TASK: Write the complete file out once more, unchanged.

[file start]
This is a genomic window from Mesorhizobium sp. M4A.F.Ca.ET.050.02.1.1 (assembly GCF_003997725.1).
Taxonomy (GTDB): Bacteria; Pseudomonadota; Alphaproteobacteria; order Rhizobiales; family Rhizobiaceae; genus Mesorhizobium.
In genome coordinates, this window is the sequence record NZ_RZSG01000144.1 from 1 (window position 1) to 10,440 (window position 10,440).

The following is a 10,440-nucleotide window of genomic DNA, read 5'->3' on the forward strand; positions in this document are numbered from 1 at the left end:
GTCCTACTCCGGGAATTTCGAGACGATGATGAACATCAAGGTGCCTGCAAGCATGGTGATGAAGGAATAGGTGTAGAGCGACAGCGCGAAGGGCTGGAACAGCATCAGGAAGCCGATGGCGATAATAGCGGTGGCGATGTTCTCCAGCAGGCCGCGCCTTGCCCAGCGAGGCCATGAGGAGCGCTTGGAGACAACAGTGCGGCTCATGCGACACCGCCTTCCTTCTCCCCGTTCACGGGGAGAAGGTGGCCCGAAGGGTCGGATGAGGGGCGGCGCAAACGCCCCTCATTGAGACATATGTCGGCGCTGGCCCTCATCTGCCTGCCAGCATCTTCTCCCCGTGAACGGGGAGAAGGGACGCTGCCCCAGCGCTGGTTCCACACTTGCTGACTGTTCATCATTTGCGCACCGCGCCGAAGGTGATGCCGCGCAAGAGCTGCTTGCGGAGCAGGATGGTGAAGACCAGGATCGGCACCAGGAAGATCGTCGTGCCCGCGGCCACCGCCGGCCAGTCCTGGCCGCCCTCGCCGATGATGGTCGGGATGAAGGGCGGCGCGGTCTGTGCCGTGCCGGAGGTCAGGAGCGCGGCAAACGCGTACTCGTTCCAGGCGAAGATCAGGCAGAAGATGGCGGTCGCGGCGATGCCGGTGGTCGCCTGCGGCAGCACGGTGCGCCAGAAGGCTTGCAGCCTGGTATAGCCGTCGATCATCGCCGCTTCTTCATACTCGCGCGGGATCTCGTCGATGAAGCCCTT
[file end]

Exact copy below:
This is a genomic window from Mesorhizobium sp. M4A.F.Ca.ET.050.02.1.1 (assembly GCF_003997725.1).
Taxonomy (GTDB): Bacteria; Pseudomonadota; Alphaproteobacteria; order Rhizobiales; family Rhizobiaceae; genus Mesorhizobium.
In genome coordinates, this window is the sequence record NZ_RZSG01000144.1 from 1 (window position 1) to 10,440 (window position 10,440).

The following is a 10,440-nucleotide window of genomic DNA, read 5'->3' on the forward strand; positions in this document are numbered from 1 at the left end:
GTCCTACTCCGGGAATTTCGAGACGATGATGAACATCAAGGTGCCTGCAAGCATGGTGATGAAGGAATAGGTGTAGAGCGACAGCGCGAAGGGCTGGAACAGCATCAGGAAGCCGATGGCGATAATAGCGGTGGCGATGTTCTCCAGCAGGCCGCGCCTTGCCCAGCGAGGCCATGAGGAGCGCTTGGAGACAACAGTGCGGCTCATGCGACACCGCCTTCCTTCTCCCCGTTCACGGGGAGAAGGTGGCCCGAAGGGTCGGATGAGGGGCGGCGCAAACGCCCCTCATTGAGACATATGTCGGCGCTGGCCCTCATCTGCCTGCCAGCATCTTCTCCCCGTGAACGGGGAGAAGGGACGCTGCCCCAGCGCTGGTTCCACACTTGCTGACTGTTCATCATTTGCGCACCGCGCCGAAGGTGATGCCGCGCAAGAGCTGCTTGCGGAGCAGGATGGTGAAGACCAGGATCGGCACCAGGAAGATCGTCGTGCCCGCGGCCACCGCCGGCCAGTCCTGGCCGCCCTCGCCGATGATGGTCGGGATGAAGGGCGGCGCGGTCTGTGCCGTGCCGGAGGTCAGGAGCGCGGCAAACGCGTACTCGTTCCAGGCGAAGATCAGGCAGAAGATGGCGGTCGCGGCGATGCCGGTGGTCGCCTGCGGCAGCACGGTGCGCCAGAAGGCTTGCAGCCTGGTATAGCCGTCGATCATCGCCGCTTCTTCATACTCGCGCGGGATCTCGTCGATGAAGCCCTT